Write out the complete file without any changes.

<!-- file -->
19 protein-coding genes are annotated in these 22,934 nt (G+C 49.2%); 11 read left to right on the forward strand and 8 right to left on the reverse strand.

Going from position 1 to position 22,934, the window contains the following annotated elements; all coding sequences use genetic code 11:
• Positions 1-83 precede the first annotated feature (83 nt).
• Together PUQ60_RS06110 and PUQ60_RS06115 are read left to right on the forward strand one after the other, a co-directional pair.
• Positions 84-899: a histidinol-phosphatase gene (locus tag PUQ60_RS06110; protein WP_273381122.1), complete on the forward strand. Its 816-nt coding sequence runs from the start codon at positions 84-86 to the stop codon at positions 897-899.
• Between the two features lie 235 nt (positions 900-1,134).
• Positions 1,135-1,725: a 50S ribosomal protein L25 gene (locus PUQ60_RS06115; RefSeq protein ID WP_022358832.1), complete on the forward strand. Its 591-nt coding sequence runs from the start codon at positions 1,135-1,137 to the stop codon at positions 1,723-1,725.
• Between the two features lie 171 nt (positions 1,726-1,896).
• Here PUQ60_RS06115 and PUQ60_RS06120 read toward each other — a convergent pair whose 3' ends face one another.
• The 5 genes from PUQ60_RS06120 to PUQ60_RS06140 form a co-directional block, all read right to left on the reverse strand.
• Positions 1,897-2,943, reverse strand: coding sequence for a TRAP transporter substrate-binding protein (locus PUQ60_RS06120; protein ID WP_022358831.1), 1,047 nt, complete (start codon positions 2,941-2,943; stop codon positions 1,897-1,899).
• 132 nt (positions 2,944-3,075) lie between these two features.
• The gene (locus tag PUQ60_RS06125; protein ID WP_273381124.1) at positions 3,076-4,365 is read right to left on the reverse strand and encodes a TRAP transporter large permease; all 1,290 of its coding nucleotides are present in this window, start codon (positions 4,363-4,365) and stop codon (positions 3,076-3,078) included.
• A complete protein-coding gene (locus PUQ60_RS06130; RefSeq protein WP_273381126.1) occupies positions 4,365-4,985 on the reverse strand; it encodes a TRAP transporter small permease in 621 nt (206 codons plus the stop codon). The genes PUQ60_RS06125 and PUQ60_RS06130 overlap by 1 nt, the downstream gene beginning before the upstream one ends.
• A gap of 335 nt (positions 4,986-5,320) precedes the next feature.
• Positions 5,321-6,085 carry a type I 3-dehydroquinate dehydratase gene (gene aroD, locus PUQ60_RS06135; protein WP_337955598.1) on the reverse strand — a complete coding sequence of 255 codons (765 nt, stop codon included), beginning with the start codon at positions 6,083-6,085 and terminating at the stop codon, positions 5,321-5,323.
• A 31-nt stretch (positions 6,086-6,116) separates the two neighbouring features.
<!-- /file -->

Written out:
19 protein-coding genes are annotated in these 22,934 nt (G+C 49.2%); 11 read left to right on the forward strand and 8 right to left on the reverse strand.

Going from position 1 to position 22,934, the window contains the following annotated elements; all coding sequences use genetic code 11:
• Positions 1-83 precede the first annotated feature (83 nt).
• Together PUQ60_RS06110 and PUQ60_RS06115 are read left to right on the forward strand one after the other, a co-directional pair.
• Positions 84-899: a histidinol-phosphatase gene (locus tag PUQ60_RS06110; protein WP_273381122.1), complete on the forward strand. Its 816-nt coding sequence runs from the start codon at positions 84-86 to the stop codon at positions 897-899.
• Between the two features lie 235 nt (positions 900-1,134).
• Positions 1,135-1,725: a 50S ribosomal protein L25 gene (locus PUQ60_RS06115; RefSeq protein ID WP_022358832.1), complete on the forward strand. Its 591-nt coding sequence runs from the start codon at positions 1,135-1,137 to the stop codon at positions 1,723-1,725.
• Between the two features lie 171 nt (positions 1,726-1,896).
• Here PUQ60_RS06115 and PUQ60_RS06120 read toward each other — a convergent pair whose 3' ends face one another.
• The 5 genes from PUQ60_RS06120 to PUQ60_RS06140 form a co-directional block, all read right to left on the reverse strand.
• Positions 1,897-2,943, reverse strand: coding sequence for a TRAP transporter substrate-binding protein (locus PUQ60_RS06120; protein ID WP_022358831.1), 1,047 nt, complete (start codon positions 2,941-2,943; stop codon positions 1,897-1,899).
• 132 nt (positions 2,944-3,075) lie between these two features.
• The gene (locus tag PUQ60_RS06125; protein ID WP_273381124.1) at positions 3,076-4,365 is read right to left on the reverse strand and encodes a TRAP transporter large permease; all 1,290 of its coding nucleotides are present in this window, start codon (positions 4,363-4,365) and stop codon (positions 3,076-3,078) included.
• A complete protein-coding gene (locus PUQ60_RS06130; RefSeq protein WP_273381126.1) occupies positions 4,365-4,985 on the reverse strand; it encodes a TRAP transporter small permease in 621 nt (206 codons plus the stop codon). The genes PUQ60_RS06125 and PUQ60_RS06130 overlap by 1 nt, the downstream gene beginning before the upstream one ends.
• A gap of 335 nt (positions 4,986-5,320) precedes the next feature.
• Positions 5,321-6,085 carry a type I 3-dehydroquinate dehydratase gene (gene aroD, locus PUQ60_RS06135; protein WP_337955598.1) on the reverse strand — a complete coding sequence of 255 codons (765 nt, stop codon included), beginning with the start codon at positions 6,083-6,085 and terminating at the stop codon, positions 5,321-5,323.
• A 31-nt stretch (positions 6,086-6,116) separates the two neighbouring features.